[erlang-questions] Re: Need parallel calls to gen_server:call, similar but different to gen_server:multi_call

Joe Armstrong <>
Thu Oct 1 10:09:23 CEST 2009


On Thu, Oct 1, 2009 at 3:36 AM, Robert Virding <> wrote:
> The problem is getting the right message formats for gen_server, and they
> aren't really specified. One alternative would be to use gen_server:cast to
> send and then handle the replies explicitly yourself.
>
> Robert
>
> P.S. One long, never-resolved discussion Joe and I had for many years was
> whether you should have an API like is done in gen_XXX or to explicitly
> specify the message protocol. Having the message protocol would allow you to
> increase concurrency.

Even worse - I'm pretty sure the entire system is "over synchronized" - we made
many interactions into "pure RPC" in order to avoid buffer overrun
problems. ie if
we have a producer and consumer, we have to make sure that the
consumer runs faster than the producer - we solved this by explicitly
syncing the producer and consumer.
we write code like this all the time:

         rpc(Pid, X) ->
               Pid ! {self(), X},
               receive
                     {Pid, Reply} ->
                            Reply
              end.


The problem is that the client blocks until it receives a reply from
the server. So there is
no concurrency, either the client runs or the server. No problem in
1986 on a unicore, but
today we could do better.

We *do* need to sync up producers and consumers, because we can never know if
a producer produces stuff faster than the consumer can consume it.

There are a couple of ways to do this - in Erlang code we could
require the sever to ack
every (say) 10'th command - so a client could pump out ten requests
before suspending and
checking that the server was keeping up, this would increase
concurrency since it's not
necessary to sync up every RPC.

Another idea might be to use something like TCP "backpressure" between
erlang processes
viewing causing a client to suspend if the inbox of a server was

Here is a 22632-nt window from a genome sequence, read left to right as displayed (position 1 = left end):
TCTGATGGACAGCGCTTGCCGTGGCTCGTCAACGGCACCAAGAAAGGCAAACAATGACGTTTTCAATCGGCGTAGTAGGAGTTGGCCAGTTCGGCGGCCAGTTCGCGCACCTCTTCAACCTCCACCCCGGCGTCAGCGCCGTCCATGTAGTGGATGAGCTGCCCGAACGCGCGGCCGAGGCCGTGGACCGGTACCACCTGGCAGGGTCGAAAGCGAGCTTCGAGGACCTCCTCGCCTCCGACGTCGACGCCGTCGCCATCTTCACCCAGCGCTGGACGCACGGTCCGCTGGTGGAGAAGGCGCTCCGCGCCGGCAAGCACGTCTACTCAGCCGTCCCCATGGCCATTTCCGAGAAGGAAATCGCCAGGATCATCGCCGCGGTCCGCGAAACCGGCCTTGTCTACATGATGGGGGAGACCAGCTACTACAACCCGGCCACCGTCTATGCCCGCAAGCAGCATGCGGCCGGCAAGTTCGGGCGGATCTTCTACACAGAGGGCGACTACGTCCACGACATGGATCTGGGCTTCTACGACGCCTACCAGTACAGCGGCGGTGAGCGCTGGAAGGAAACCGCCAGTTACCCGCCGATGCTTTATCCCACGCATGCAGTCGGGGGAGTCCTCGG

getting large - but this would
introduce an entire class of new problems and create strange inter-dependencies.

We should also probably have some abstractions for concurrent pipes.

<aside>setting up pipes in unix (example find ... | sort | uniq | wc)
is favorite example of how easy it is to write a parallel program :-)
</aside>


    pipe([F1, F2, F3, ..., Fn])

in which spawn(F1)  starts a process which sends messages to a process
started by
spawn(F2) ... which are consumed by a process that is started by spawn(F3)

The trick would be to handle the queue sizes between the steps in the pipeline
and deal with out of band data and exceptions.

A naive implementation of pipe is easy but to avoid buffer overruns
would be inefficient.
(consider the case where F1 produces messages extremely quickly, but
F2 is very slow :-)

/Joe

>
> 2009/10/1 Mihai Balea <>
>
>>
>>
>> On Sep 30, 2009, at 7:33 PM, Steve Davis wrote:
>>
>>  ...and the following is not appropriate to your needs?
>>>
>>> Responses = [gen_server:call(Pid,Request) || Pid <- PidList]
>>>
>>
>> That would serialize the calls to the gen_server processes, not taking
>> advantage of the parallel nature of erlang
>> How about using rpc:pmap or rpc:parallel_eval?
>>
>> Mihai
>>
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>>
>>
>


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